In today’s 24/7/365 communications-on-demand world, governments, businesses, individuals and emergency systems such as TETRA on their instant access to voice, data and/or video imaging through their wireless devices to be able to function effectively. In order to provide instant communications anywhere in the world, wireless telecom companies have to construct and maintain cell phone towers, radio relay stations and so on sometimes in remote areas where the grid reliability is marginal. Even during grid outages, telecoms engineers must keep these sites operating without interruption to retain customer loyalty and avoid the high cost and potentially life-threatening situations that would arise from a wireless communications failure.

According to the US Energy Information Administration, there were 149 major disturbances in grid delivery of electricity in 2008 caused by hurricanes, earthquakes, thunderstorms, ice/snow storms, high winds and more. The EIA reported 36 such outages in the first quarter of 2009 alone. These 2009 outages lasted anything from a little over 1 hour to approximately 16 days, with the great majority lasting from a couple of hours to two days. In anticipation of these grid outages, most wireless telecom sites have backup power systems – conventionally consisting of valve-regulated lead acid (VRLA) battery strings and/or gensets.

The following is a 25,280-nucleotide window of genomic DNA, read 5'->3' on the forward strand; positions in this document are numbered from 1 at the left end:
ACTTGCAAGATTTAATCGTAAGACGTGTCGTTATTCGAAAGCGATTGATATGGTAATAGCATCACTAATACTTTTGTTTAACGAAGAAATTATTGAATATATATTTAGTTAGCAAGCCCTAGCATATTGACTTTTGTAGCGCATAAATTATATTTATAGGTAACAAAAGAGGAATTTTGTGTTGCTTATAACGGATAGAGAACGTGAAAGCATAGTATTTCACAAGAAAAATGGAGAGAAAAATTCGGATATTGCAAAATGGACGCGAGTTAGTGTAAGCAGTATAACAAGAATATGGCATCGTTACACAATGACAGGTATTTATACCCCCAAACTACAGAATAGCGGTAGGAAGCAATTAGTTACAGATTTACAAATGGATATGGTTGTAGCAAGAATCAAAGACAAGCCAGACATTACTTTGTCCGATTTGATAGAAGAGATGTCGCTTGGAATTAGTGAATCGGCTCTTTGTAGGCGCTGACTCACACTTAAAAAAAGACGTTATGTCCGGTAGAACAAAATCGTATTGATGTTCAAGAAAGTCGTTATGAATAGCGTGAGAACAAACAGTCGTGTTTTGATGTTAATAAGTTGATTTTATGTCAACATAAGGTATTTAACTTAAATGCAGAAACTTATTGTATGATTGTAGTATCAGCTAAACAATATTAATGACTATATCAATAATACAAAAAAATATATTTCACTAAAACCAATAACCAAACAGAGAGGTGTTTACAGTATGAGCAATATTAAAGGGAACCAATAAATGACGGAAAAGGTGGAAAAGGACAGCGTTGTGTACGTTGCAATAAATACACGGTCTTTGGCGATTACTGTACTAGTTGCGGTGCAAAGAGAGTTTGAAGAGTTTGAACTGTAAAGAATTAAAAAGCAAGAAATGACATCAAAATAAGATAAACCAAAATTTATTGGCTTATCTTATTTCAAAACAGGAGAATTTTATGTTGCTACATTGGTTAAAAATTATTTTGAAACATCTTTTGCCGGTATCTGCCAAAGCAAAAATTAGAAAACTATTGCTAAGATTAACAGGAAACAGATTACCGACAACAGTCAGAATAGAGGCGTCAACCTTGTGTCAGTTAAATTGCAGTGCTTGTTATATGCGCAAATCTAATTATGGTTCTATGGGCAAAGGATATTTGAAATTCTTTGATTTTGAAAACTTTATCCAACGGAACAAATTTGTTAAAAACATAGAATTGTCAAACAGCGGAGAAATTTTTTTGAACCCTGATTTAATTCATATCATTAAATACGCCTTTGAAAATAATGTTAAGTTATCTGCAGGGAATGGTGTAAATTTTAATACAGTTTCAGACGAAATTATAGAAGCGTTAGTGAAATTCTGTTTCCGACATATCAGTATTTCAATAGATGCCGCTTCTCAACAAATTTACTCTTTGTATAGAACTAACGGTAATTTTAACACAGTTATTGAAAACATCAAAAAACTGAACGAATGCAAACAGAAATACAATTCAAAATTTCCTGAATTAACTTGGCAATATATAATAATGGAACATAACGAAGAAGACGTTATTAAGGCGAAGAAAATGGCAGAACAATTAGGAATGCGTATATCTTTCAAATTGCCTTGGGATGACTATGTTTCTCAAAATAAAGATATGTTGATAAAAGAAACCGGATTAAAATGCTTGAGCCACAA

These traditional solutions aren’t always appropriate for sites requiring extended run times (days rather than hours), and they don’t always work effectively. A battery string can be expected to provide anything from 1 to 4 hours of backup power, but battery functionality is affected by age, temperature, deterioration of charge during down time, and corrosion. In addition, there are environmental problems with the disposal of batteries. A diesel or propane generator – on its own or in combination with batteries – provides longer backup. A generator’s run time is based on how much fuel is available for the generator and how much power is needed to replace the electricity lost from the grid outage. The downside of generators is that they are noisy, produce noxious emissions, and, since they have several moving parts, they need a lot of maintenance and lubrication.


In recent years, an alternative to the traditional backup electric power for telecom installations has become commercially available. It is the fuel cell. A fuel cell combines a fuel gas (such as hydrogen) with oxygen and produces electricity through an electrochemical, usually high temperature catalytic, reaction. The principle was discovered by Welsh lawyer-turned-scientist William Robert Grove in 1838, but it wasn’t until the mid 20th century that the design and building of fuel cells with commercial potential was explored.

There several types of fuel cell commercially available today but the most appropriate for use with wireless telecoms sites is the PEM (proton exchange membrane) type. They are compact, durable, reliable, quiet, and operate at peak efficiency in a wide range of climates